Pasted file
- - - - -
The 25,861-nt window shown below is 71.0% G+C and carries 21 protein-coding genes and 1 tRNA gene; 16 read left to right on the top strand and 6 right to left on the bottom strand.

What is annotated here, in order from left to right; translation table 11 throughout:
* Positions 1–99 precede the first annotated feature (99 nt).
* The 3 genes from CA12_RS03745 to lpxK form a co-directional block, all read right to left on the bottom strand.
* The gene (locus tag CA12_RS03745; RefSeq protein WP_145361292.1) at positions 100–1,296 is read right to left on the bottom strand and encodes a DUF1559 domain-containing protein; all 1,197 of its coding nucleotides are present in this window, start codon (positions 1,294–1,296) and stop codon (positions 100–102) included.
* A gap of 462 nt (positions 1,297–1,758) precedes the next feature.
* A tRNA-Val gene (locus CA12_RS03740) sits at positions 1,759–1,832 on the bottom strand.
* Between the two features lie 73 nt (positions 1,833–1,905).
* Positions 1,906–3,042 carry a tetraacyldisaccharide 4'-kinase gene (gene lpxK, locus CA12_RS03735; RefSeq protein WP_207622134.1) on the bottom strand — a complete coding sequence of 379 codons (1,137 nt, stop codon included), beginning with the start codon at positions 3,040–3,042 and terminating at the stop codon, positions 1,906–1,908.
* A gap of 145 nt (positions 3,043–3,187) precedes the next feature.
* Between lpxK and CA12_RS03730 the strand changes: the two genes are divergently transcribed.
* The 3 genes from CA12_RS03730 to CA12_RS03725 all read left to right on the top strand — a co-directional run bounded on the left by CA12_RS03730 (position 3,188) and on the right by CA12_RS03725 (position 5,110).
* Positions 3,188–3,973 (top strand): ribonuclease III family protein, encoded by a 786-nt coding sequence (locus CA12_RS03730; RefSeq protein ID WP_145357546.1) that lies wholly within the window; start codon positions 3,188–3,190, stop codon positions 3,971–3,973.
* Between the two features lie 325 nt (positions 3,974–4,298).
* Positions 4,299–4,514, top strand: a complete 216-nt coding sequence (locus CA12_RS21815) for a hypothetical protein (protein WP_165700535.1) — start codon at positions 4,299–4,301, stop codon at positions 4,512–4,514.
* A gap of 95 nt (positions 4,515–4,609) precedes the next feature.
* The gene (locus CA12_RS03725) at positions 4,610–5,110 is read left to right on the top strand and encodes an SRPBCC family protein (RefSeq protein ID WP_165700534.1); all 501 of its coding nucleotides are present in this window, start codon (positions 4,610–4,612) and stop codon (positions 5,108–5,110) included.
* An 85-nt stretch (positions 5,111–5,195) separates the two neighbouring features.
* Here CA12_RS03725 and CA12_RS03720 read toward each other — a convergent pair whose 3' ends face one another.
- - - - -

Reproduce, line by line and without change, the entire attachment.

The 25,861-nt window shown below is 71.0% G+C and carries 21 protein-coding genes and 1 tRNA gene; 16 read left to right on the top strand and 6 right to left on the bottom strand.

What is annotated here, in order from left to right; translation table 11 throughout:
* Positions 1–99 precede the first annotated feature (99 nt).
* The 3 genes from CA12_RS03745 to lpxK form a co-directional block, all read right to left on the bottom strand.
* The gene (locus tag CA12_RS03745; RefSeq protein WP_145361292.1) at positions 100–1,296 is read right to left on the bottom strand and encodes a DUF1559 domain-containing protein; all 1,197 of its coding nucleotides are present in this window, start codon (positions 1,294–1,296) and stop codon (positions 100–102) included.
* A gap of 462 nt (positions 1,297–1,758) precedes the next feature.
* A tRNA-Val gene (locus CA12_RS03740) sits at positions 1,759–1,832 on the bottom strand.
* Between the two features lie 73 nt (positions 1,833–1,905).
* Positions 1,906–3,042 carry a tetraacyldisaccharide 4'-kinase gene (gene lpxK, locus CA12_RS03735; RefSeq protein WP_207622134.1) on the bottom strand — a complete coding sequence of 379 codons (1,137 nt, stop codon included), beginning with the start codon at positions 3,040–3,042 and terminating at the stop codon, positions 1,906–1,908.
* A gap of 145 nt (positions 3,043–3,187) precedes the next feature.
* Between lpxK and CA12_RS03730 the strand changes: the two genes are divergently transcribed.
* The 3 genes from CA12_RS03730 to CA12_RS03725 all read left to right on the top strand — a co-directional run bounded on the left by CA12_RS03730 (position 3,188) and on the right by CA12_RS03725 (position 5,110).
* Positions 3,188–3,973 (top strand): ribonuclease III family protein, encoded by a 786-nt coding sequence (locus CA12_RS03730; RefSeq protein ID WP_145357546.1) that lies wholly within the window; start codon positions 3,188–3,190, stop codon positions 3,971–3,973.
* Between the two features lie 325 nt (positions 3,974–4,298).
* Positions 4,299–4,514, top strand: a complete 216-nt coding sequence (locus CA12_RS21815) for a hypothetical protein (protein WP_165700535.1) — start codon at positions 4,299–4,301, stop codon at positions 4,512–4,514.
* A gap of 95 nt (positions 4,515–4,609) precedes the next feature.
* The gene (locus CA12_RS03725) at positions 4,610–5,110 is read left to right on the top strand and encodes an SRPBCC family protein (RefSeq protein ID WP_165700534.1); all 501 of its coding nucleotides are present in this window, start codon (positions 4,610–4,612) and stop codon (positions 5,108–5,110) included.
* An 85-nt stretch (positions 5,111–5,195) separates the two neighbouring features.
* Here CA12_RS03725 and CA12_RS03720 read toward each other — a convergent pair whose 3' ends face one another.